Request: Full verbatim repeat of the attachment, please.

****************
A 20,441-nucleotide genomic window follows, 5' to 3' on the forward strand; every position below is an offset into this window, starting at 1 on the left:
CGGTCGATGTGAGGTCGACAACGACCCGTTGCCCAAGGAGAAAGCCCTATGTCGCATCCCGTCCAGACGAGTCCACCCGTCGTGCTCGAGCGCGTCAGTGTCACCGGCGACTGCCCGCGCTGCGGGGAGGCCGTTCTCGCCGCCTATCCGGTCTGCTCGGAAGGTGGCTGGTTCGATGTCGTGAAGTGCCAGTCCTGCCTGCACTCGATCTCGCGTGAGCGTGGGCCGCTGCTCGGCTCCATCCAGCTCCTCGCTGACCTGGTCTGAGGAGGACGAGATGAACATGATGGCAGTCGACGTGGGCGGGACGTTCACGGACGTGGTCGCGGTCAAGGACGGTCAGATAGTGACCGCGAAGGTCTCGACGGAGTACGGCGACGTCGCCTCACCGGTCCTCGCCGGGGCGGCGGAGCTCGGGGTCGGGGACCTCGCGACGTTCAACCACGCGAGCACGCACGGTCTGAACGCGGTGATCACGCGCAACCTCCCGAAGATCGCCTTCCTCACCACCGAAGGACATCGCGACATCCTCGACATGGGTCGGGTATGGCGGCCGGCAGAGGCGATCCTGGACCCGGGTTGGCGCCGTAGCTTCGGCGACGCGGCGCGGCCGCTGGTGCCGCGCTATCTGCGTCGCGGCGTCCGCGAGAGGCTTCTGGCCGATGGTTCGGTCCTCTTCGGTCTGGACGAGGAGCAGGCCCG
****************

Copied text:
A 20,441-nucleotide genomic window follows, 5' to 3' on the forward strand; every position below is an offset into this window, starting at 1 on the left:
CGGTCGATGTGAGGTCGACAACGACCCGTTGCCCAAGGAGAAAGCCCTATGTCGCATCCCGTCCAGACGAGTCCACCCGTCGTGCTCGAGCGCGTCAGTGTCACCGGCGACTGCCCGCGCTGCGGGGAGGCCGTTCTCGCCGCCTATCCGGTCTGCTCGGAAGGTGGCTGGTTCGATGTCGTGAAGTGCCAGTCCTGCCTGCACTCGATCTCGCGTGAGCGTGGGCCGCTGCTCGGCTCCATCCAGCTCCTCGCTGACCTGGTCTGAGGAGGACGAGATGAACATGATGGCAGTCGACGTGGGCGGGACGTTCACGGACGTGGTCGCGGTCAAGGACGGTCAGATAGTGACCGCGAAGGTCTCGACGGAGTACGGCGACGTCGCCTCACCGGTCCTCGCCGGGGCGGCGGAGCTCGGGGTCGGGGACCTCGCGACGTTCAACCACGCGAGCACGCACGGTCTGAACGCGGTGATCACGCGCAACCTCCCGAAGATCGCCTTCCTCACCACCGAAGGACATCGCGACATCCTCGACATGGGTCGGGTATGGCGGCCGGCAGAGGCGATCCTGGACCCGGGTTGGCGCCGTAGCTTCGGCGACGCGGCGCGGCCGCTGGTGCCGCGCTATCTGCGTCGCGGCGTCCGCGAGAGGCTTCTGGCCGATGGTTCGGTCCTCTTCGGTCTGGACGAGGAGCAGGCCCG